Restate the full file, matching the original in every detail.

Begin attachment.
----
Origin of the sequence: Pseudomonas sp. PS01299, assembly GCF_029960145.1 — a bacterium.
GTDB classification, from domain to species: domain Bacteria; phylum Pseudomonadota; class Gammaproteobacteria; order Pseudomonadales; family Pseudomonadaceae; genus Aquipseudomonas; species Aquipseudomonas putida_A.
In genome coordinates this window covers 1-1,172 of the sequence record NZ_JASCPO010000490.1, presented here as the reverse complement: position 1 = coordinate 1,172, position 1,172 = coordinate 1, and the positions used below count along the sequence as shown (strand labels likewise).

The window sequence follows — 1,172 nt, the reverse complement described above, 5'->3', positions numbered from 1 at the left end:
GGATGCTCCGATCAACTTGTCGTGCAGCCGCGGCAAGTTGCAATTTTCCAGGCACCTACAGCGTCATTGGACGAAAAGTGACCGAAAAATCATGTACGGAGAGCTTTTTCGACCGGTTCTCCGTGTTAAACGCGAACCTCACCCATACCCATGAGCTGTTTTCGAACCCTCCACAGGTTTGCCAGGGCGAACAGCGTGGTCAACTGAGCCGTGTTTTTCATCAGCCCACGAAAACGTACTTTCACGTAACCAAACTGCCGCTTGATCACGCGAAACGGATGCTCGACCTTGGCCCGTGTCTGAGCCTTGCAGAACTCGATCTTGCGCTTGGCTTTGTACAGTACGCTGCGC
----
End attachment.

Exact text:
Origin of the sequence: Pseudomonas sp. PS01299, assembly GCF_029960145.1 — a bacterium.
GTDB classification, from domain to species: domain Bacteria; phylum Pseudomonadota; class Gammaproteobacteria; order Pseudomonadales; family Pseudomonadaceae; genus Aquipseudomonas; species Aquipseudomonas putida_A.
In genome coordinates this window covers 1-1,172 of the sequence record NZ_JASCPO010000490.1, presented here as the reverse complement: position 1 = coordinate 1,172, position 1,172 = coordinate 1, and the positions used below count along the sequence as shown (strand labels likewise).

The window sequence follows — 1,172 nt, the reverse complement described above, 5'->3', positions numbered from 1 at the left end:
GGATGCTCCGATCAACTTGTCGTGCAGCCGCGGCAAGTTGCAATTTTCCAGGCACCTACAGCGTCATTGGACGAAAAGTGACCGAAAAATCATGTACGGAGAGCTTTTTCGACCGGTTCTCCGTGTTAAACGCGAACCTCACCCATACCCATGAGCTGTTTTCGAACCCTCCACAGGTTTGCCAGGGCGAACAGCGTGGTCAACTGAGCCGTGTTTTTCATCAGCCCACGAAAACGTACTTTCACGTAACCAAACTGCCGCTTGATCACGCGAAACGGATGCTCGACCTTGGCCCGTGTCTGAGCCTTGCAGAACTCGATCTTGCGCTTGGCTTTGTACAGTACGCTGCGC